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There has been a castle at this site since at least the first half of the 12th century, although the oldest of the present buildings could be as late as the 1260s according to Sir Charles Oman.
The plan of the castle shows the Great Lake to the West and South (the plan has North to the right, not the top), the Lesser Lake to the East, the line of dry ditch, and the gateway to the Brayes. In 1266 the lake was said to cover 111 acres, and was probably ordered to be made by Henry III. The Garden is shown against the North Wall of the Base or Outer Court, a good place since it will get most sunshine: a south-facing wall reflects the heat back to the plants, important in England’s cloudy climate!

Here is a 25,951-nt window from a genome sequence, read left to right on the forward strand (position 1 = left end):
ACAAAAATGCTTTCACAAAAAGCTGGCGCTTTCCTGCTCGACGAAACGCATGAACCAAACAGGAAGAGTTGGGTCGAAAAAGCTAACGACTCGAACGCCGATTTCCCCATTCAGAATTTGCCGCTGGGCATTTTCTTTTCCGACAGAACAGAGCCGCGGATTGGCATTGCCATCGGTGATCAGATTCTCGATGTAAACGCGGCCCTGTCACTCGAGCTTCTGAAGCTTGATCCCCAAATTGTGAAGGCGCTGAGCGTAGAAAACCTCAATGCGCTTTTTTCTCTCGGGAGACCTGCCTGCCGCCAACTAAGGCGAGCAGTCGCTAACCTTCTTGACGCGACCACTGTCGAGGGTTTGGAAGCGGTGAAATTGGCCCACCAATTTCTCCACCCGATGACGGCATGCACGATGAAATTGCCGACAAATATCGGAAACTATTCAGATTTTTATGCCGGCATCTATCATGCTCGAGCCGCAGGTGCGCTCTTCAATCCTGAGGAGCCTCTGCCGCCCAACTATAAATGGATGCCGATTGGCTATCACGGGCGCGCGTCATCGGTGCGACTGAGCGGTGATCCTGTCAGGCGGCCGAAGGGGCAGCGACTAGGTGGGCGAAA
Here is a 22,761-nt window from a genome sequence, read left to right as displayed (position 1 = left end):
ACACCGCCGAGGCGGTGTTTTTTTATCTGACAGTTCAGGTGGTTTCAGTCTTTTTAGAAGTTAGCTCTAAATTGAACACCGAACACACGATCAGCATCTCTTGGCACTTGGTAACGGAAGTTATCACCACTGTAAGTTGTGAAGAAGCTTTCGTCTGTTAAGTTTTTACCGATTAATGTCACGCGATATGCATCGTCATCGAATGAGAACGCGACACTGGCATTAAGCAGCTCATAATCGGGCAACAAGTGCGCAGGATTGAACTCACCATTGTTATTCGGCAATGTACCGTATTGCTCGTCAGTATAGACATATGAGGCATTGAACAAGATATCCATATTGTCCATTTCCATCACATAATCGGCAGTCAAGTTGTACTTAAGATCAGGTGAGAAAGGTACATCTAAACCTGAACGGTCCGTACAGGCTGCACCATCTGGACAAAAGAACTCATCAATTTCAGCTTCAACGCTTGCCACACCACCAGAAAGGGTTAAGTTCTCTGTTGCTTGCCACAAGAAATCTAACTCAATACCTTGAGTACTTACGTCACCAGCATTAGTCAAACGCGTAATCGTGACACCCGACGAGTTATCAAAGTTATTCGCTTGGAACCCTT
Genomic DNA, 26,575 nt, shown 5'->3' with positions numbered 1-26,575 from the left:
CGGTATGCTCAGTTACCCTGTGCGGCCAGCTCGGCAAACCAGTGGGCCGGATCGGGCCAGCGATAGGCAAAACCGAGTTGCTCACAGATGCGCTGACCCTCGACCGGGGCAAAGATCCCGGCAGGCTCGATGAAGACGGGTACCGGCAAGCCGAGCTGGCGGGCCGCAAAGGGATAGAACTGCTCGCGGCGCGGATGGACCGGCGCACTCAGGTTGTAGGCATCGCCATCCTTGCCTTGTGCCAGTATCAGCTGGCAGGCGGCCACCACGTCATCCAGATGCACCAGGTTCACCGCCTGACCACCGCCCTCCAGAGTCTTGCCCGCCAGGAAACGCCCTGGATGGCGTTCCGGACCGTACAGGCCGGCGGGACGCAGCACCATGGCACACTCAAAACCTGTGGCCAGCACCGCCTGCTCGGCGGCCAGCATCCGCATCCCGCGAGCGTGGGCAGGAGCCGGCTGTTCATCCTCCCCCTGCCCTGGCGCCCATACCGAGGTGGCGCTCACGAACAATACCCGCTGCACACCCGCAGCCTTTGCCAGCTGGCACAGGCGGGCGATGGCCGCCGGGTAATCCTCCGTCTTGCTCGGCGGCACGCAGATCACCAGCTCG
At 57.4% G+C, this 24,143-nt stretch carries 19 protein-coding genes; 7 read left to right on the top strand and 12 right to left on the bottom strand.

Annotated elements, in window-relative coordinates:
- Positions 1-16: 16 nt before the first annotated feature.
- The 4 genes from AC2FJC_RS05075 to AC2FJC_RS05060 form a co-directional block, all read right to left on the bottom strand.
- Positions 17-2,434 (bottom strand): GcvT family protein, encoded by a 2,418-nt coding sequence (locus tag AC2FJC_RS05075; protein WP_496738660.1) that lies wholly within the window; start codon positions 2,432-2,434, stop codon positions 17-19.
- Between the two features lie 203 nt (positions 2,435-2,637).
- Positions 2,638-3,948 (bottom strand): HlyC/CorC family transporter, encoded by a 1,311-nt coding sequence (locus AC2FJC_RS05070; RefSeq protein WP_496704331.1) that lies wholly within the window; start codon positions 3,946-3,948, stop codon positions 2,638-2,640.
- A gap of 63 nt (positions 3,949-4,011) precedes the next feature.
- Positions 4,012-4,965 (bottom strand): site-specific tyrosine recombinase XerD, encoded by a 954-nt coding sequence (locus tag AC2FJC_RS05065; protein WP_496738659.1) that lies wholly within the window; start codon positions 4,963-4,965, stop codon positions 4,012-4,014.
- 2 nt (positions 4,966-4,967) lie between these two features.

The lettered items are A. The Keep, B. John of Gaunts Hall, C. Whitehall, D. Leicesters Buildings, E. Henry VIII Lodging, F. Mortimer Tower, G. Swan Tower, H. Lunns Tower, I. Water Tower, and J. Leicester’s Gate House.
A footnote on page 74 on the term Brayes reads: Cf. the term “Fausse-Braye” used by seventeenth and eighteenth century engineers for extra lower enceinte works placed round the foot of the main wall of a fortress. The word comes from the Latin braccæ.